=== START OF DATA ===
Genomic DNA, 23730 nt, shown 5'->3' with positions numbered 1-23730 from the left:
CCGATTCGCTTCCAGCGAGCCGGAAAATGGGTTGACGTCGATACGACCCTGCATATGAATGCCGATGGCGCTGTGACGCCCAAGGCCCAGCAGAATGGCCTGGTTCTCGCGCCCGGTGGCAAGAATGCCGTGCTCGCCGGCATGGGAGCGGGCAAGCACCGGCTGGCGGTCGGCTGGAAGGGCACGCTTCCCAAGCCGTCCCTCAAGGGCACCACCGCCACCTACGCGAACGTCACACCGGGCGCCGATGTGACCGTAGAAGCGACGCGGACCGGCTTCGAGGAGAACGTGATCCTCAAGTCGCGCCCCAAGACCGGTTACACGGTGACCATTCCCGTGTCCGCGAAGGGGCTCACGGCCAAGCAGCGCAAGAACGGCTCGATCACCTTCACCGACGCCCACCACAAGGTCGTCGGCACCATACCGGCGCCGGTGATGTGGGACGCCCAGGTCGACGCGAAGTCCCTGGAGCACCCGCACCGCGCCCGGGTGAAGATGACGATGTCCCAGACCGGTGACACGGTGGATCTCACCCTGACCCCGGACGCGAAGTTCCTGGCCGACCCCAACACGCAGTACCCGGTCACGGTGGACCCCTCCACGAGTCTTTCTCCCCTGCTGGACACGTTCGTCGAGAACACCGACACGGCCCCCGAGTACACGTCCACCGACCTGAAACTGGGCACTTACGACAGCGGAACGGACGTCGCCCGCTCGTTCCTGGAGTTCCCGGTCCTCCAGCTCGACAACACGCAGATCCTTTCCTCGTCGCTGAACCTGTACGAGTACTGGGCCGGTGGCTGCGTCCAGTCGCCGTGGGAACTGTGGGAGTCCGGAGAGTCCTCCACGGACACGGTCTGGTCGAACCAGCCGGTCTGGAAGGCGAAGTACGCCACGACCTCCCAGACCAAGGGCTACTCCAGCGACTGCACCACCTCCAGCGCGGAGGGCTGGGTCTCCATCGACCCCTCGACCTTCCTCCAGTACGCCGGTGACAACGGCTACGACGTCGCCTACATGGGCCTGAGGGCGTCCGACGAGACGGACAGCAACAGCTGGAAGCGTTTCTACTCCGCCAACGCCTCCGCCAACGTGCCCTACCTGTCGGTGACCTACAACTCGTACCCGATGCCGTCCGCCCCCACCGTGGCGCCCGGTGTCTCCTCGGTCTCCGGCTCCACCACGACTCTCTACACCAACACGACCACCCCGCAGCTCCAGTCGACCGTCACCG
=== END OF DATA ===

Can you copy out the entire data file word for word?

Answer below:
Genomic DNA, 23730 nt, shown 5'->3' with positions numbered 1-23730 from the left:
CCGATTCGCTTCCAGCGAGCCGGAAAATGGGTTGACGTCGATACGACCCTGCATATGAATGCCGATGGCGCTGTGACGCCCAAGGCCCAGCAGAATGGCCTGGTTCTCGCGCCCGGTGGCAAGAATGCCGTGCTCGCCGGCATGGGAGCGGGCAAGCACCGGCTGGCGGTCGGCTGGAAGGGCACGCTTCCCAAGCCGTCCCTCAAGGGCACCACCGCCACCTACGCGAACGTCACACCGGGCGCCGATGTGACCGTAGAAGCGACGCGGACCGGCTTCGAGGAGAACGTGATCCTCAAGTCGCGCCCCAAGACCGGTTACACGGTGACCATTCCCGTGTCCGCGAAGGGGCTCACGGCCAAGCAGCGCAAGAACGGCTCGATCACCTTCACCGACGCCCACCACAAGGTCGTCGGCACCATACCGGCGCCGGTGATGTGGGACGCCCAGGTCGACGCGAAGTCCCTGGAGCACCCGCACCGCGCCCGGGTGAAGATGACGATGTCCCAGACCGGTGACACGGTGGATCTCACCCTGACCCCGGACGCGAAGTTCCTGGCCGACCCCAACACGCAGTACCCGGTCACGGTGGACCCCTCCACGAGTCTTTCTCCCCTGCTGGACACGTTCGTCGAGAACACCGACACGGCCCCCGAGTACACGTCCACCGACCTGAAACTGGGCACTTACGACAGCGGAACGGACGTCGCCCGCTCGTTCCTGGAGTTCCCGGTCCTCCAGCTCGACAACACGCAGATCCTTTCCTCGTCGCTGAACCTGTACGAGTACTGGGCCGGTGGCTGCGTCCAGTCGCCGTGGGAACTGTGGGAGTCCGGAGAGTCCTCCACGGACACGGTCTGGTCGAACCAGCCGGTCTGGAAGGCGAAGTACGCCACGACCTCCCAGACCAAGGGCTACTCCAGCGACTGCACCACCTCCAGCGCGGAGGGCTGGGTCTCCATCGACCCCTCGACCTTCCTCCAGTACGCCGGTGACAACGGCTACGACGTCGCCTACATGGGCCTGAGGGCGTCCGACGAGACGGACAGCAACAGCTGGAAGCGTTTCTACTCCGCCAACGCCTCCGCCAACGTGCCCTACCTGTCGGTGACCTACAACTCGTACCCGATGCCGTCCGCCCCCACCGTGGCGCCCGGTGTCTCCTCGGTCTCCGGCTCCACCACGACTCTCTACACCAACACGACCACCCCGCAGCTCCAGTCGACCGTCACCG